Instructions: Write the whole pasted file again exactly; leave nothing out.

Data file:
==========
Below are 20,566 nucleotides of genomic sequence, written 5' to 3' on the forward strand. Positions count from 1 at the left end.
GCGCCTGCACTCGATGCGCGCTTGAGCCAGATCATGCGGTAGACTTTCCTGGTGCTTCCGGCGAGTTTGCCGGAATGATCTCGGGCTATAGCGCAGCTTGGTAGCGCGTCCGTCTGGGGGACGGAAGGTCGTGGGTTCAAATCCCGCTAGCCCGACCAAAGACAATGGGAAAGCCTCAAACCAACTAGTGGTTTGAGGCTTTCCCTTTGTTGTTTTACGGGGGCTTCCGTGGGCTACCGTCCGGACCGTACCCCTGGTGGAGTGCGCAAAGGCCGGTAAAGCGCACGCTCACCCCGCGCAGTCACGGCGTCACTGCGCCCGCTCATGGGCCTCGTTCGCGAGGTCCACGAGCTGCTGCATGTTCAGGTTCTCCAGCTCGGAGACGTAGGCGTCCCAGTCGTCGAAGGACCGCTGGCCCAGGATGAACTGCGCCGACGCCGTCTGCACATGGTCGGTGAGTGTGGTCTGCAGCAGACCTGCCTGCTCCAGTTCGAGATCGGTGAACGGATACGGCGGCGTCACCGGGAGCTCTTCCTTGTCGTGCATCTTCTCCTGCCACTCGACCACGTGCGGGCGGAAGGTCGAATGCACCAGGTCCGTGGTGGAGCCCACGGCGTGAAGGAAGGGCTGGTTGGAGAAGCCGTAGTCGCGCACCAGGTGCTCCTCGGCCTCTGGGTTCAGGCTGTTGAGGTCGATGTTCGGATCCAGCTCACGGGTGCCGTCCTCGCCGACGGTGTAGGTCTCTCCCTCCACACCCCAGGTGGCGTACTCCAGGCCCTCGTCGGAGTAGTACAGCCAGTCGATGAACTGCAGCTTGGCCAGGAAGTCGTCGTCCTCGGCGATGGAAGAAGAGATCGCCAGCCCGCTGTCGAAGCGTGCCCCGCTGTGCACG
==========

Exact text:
Below are 20,566 nucleotides of genomic sequence, written 5' to 3' on the forward strand. Positions count from 1 at the left end.
GCGCCTGCACTCGATGCGCGCTTGAGCCAGATCATGCGGTAGACTTTCCTGGTGCTTCCGGCGAGTTTGCCGGAATGATCTCGGGCTATAGCGCAGCTTGGTAGCGCGTCCGTCTGGGGGACGGAAGGTCGTGGGTTCAAATCCCGCTAGCCCGACCAAAGACAATGGGAAAGCCTCAAACCAACTAGTGGTTTGAGGCTTTCCCTTTGTTGTTTTACGGGGGCTTCCGTGGGCTACCGTCCGGACCGTACCCCTGGTGGAGTGCGCAAAGGCCGGTAAAGCGCACGCTCACCCCGCGCAGTCACGGCGTCACTGCGCCCGCTCATGGGCCTCGTTCGCGAGGTCCACGAGCTGCTGCATGTTCAGGTTCTCCAGCTCGGAGACGTAGGCGTCCCAGTCGTCGAAGGACCGCTGGCCCAGGATGAACTGCGCCGACGCCGTCTGCACATGGTCGGTGAGTGTGGTCTGCAGCAGACCTGCCTGCTCCAGTTCGAGATCGGTGAACGGATACGGCGGCGTCACCGGGAGCTCTTCCTTGTCGTGCATCTTCTCCTGCCACTCGACCACGTGCGGGCGGAAGGTCGAATGCACCAGGTCCGTGGTGGAGCCCACGGCGTGAAGGAAGGGCTGGTTGGAGAAGCCGTAGTCGCGCACCAGGTGCTCCTCGGCCTCTGGGTTCAGGCTGTTGAGGTCGATGTTCGGATCCAGCTCACGGGTGCCGTCCTCGCCGACGGTGTAGGTCTCTCCCTCCACACCCCAGGTGGCGTACTCCAGGCCCTCGTCGGAGTAGTACAGCCAGTCGATGAACTGCAGCTTGGCCAGGAAGTCGTCGTCCTCGGCGATGGAAGAAGAGATCGCCAGCCCGCTGTCGAAGCGTGCCCCGCTGTGCACG